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How to Avoid Weight Gain This Winter

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When the temperature drops, what’s the one thing humans are all too quick to put on? (Hint: It’s not more layers of clothing.) Nope, we’re talkin’ about poundage. Studies show most adults gain at least one pound during the fall and winter, and these pounds are likely to pile up over the years [1]. But are there ways to avoid that dreaded weight gain?

Creatures of Comfort — Why It Matters

Of course, winter also brings colder temperatures, and when body temperature drops, it’s natural to crave foods that provide warmth (since the body transfers energy from food into heat) [2]. The only problem is, those warm n’ tasty comfort foods are often rich in carbohydrates and high in calories. And adults who gain weight during the holiday season aren't terribly likely to lose it [3]. This means those extra pounds can accumulate over several years of Christmas parties [4]— not quite the holiday bonus we were hoping for.With the winter months comes a barrage of holidays centered around food— and a whole lot of occasions to overeat. One study found that over the Thanksgiving holiday participants packed on an extra pound each (that’s 3,500 extra calories!) [5]. Even the pilgrims probably overate, with their harvest feast lasting three whole days (talk about a serious food coma).

On top of the temptation to stuff our bellies with mac n’ cheese, shorter days and less sunlight might also mean less exercise. One study found that participants were least physically active in the winter, and most active in the spring [6].

Winter Weight — The Answer/Debate

Even with holiday parties and an abundance of casserole, pasta, and pumpkin pie around the corner, it’s possible to beat winter weight gain (a.k.a. the blizzard bulge) with a few helpful tips:

  • Hit the fruit basket. Eating a piece of fruit before heading to a holiday party can take the edge off hunger and help prevent overloading on carbs.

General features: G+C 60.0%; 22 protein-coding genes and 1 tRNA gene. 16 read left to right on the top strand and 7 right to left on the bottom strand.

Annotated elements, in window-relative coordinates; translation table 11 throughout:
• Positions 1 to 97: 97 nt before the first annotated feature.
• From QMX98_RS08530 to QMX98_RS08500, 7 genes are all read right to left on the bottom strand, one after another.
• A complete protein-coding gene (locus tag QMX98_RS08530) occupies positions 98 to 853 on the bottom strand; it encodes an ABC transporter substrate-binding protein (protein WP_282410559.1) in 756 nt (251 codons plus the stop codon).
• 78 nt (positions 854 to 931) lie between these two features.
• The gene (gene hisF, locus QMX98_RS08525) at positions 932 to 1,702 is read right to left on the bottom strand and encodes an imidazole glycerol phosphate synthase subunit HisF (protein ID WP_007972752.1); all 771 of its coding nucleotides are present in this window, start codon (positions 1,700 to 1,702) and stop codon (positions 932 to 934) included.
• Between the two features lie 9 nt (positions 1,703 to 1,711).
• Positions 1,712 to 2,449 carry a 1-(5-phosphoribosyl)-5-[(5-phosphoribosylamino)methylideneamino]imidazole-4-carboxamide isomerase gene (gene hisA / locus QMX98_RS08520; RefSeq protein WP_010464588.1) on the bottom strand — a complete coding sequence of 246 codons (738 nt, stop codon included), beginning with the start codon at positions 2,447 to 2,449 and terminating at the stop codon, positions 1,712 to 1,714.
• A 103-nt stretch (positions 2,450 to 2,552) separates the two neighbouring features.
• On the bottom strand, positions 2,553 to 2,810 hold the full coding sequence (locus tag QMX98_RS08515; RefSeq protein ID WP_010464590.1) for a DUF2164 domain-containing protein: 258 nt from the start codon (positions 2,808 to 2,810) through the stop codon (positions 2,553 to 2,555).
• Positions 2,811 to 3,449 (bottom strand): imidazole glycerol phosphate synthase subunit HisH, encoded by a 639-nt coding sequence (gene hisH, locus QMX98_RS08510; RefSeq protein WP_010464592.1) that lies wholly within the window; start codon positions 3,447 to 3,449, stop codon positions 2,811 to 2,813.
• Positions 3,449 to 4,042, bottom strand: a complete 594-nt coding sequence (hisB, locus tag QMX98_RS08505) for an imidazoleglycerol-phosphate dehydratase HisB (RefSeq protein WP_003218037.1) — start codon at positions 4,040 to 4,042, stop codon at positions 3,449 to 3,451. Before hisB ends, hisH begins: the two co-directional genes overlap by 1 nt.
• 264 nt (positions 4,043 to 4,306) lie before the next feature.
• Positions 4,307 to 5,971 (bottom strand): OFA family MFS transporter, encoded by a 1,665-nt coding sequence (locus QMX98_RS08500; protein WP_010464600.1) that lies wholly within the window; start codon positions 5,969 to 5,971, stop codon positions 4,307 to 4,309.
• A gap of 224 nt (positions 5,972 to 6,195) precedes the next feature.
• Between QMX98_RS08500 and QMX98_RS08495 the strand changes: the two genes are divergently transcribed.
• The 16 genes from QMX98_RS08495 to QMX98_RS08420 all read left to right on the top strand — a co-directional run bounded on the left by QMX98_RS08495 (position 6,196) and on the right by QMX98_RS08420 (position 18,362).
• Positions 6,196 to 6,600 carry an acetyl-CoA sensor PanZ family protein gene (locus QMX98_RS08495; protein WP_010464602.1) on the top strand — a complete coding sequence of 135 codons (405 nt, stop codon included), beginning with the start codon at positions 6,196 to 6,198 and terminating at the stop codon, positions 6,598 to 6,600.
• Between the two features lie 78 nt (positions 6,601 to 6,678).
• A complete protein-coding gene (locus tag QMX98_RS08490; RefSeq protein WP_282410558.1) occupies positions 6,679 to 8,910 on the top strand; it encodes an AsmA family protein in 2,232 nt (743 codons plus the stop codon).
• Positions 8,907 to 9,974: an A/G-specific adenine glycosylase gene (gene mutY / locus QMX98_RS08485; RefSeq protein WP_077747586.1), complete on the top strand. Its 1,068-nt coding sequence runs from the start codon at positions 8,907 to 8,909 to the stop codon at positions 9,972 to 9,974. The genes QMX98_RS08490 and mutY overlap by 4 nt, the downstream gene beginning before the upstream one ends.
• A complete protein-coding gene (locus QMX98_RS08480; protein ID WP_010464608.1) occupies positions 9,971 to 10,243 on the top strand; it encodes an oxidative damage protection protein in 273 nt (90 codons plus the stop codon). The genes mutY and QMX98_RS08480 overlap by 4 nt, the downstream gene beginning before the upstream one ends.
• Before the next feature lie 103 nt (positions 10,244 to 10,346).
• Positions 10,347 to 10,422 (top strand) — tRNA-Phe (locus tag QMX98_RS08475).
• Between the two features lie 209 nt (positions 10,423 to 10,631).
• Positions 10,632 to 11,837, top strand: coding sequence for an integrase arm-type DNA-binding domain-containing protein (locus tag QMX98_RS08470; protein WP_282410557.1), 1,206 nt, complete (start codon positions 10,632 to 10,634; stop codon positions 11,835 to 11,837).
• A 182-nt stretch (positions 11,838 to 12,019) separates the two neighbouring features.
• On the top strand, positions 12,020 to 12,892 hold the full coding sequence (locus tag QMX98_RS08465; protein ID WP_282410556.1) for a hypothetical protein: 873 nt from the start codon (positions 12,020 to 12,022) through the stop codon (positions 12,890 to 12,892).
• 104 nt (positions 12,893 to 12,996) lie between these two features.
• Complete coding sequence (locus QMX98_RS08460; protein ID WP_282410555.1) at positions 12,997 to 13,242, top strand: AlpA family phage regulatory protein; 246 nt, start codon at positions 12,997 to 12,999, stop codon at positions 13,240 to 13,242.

• Scope out the buffet table. Check out the healthiest choices available before filling up a plate. Then, aim for filling half to three-fourths of the plate with veggies, and the rest with lean protein like skinless roasted turkey or seafood.
  • Keep a food journal. Tracking everything we eat can make us more aware of our food choices, especially during the holidays. Yep, even that nibble of cookie dough counts!
  • Get busy in the kitchen. Cook up healthy comfort foods that are lower in calories and fat, like Greatist's whole wheat stuffing or baked apple recipes.
  • Beware of the holiday beverages. Festive drinks may be fun to sip, but drink in moderation— they can be full of empty calories and loads of sugar (just one cup of eggnog has 340 calories!). Not to mention, spiking the hot cocoa with alcohol can wreak havoc on the waistline and even the skin.
  • Get moving inside. If staying indoors is the only option, there are plenty of ways to stay active. Instead of watching a movie, try popping in an exercise DVD. Hosting a holiday party? Get in a good workout and prepare for guests at the same time— deep cleaning can burn up to 270 calories per hour.

Works Cited

  1. A prospective study of holiday weight gain. Yanovski, J.A., Yanovski, S.Z., Sovik, K.N., et al. Development Endocrinology Branch, National Institute of Child Health and Human Development, National Institutes of Health, Bethesda, MD 20892-1862, USA. The New England Journal of Medicine, 2000 Mar 23;342(12):861-7.
  2. Brown adipose tissue: function and physiological significance. Cannon, B., Nedergaard, J., The Wenner-Gren Institute, The Arrhenius Laboratories F3, Stockholm University, Stockhold, Sweden. Physiological Reviews, 2004 Jan;84(1):277-359.
  3. Holiday weight gain: fact or fiction? Roberts, S.B., Mayer, J. Energy Metabolism Lab, USDA Human Nutrition Research Center on Aging, Tufts University, Boston, MA 02111, USA. Nutrition Reviews, 2000 Dec;58(12):378-9.
  4. Shivering in the cold: from mechanisms of fuel selection to survival. Haman, F., Faculty of Health Sciences, University of Ottawa, Ottawa, Ontario, Canada. Journal of Applied Physiology, 2006 May;100(5):1702-8.
  5. The effect of the Thanksgiving holiday on weight gain. Hull, H.R., Radley, D., Dinger, M.K., et al. Department of Health and Exercise Science, University of Oklahoma, Norman, OK, USA. Nutrition Journal, 2006 Nov 21;5:29.
  6. Seasonal variation in food intake, physical activity, and body weight in predominantly overweight population. Ma, Y., Olendzki, B.C., Li, W., Division of Preventative and Behavioral Medicine, University of Massachusetts Medical School, Worchester, MA. European Journal of Clinical Nutrition, 2006 Apr;60(4):519-28.
  7. Cold exposure and exercise metabolism. Jett, D.M., Adams, K.J., Stamford, B.A., Exercise Physiology Laboratory, Department of Health and Sport Sciences, University of Louisville, Louisville, Kentucky, USA. Sports Medicine, 2006;36(8):643-56.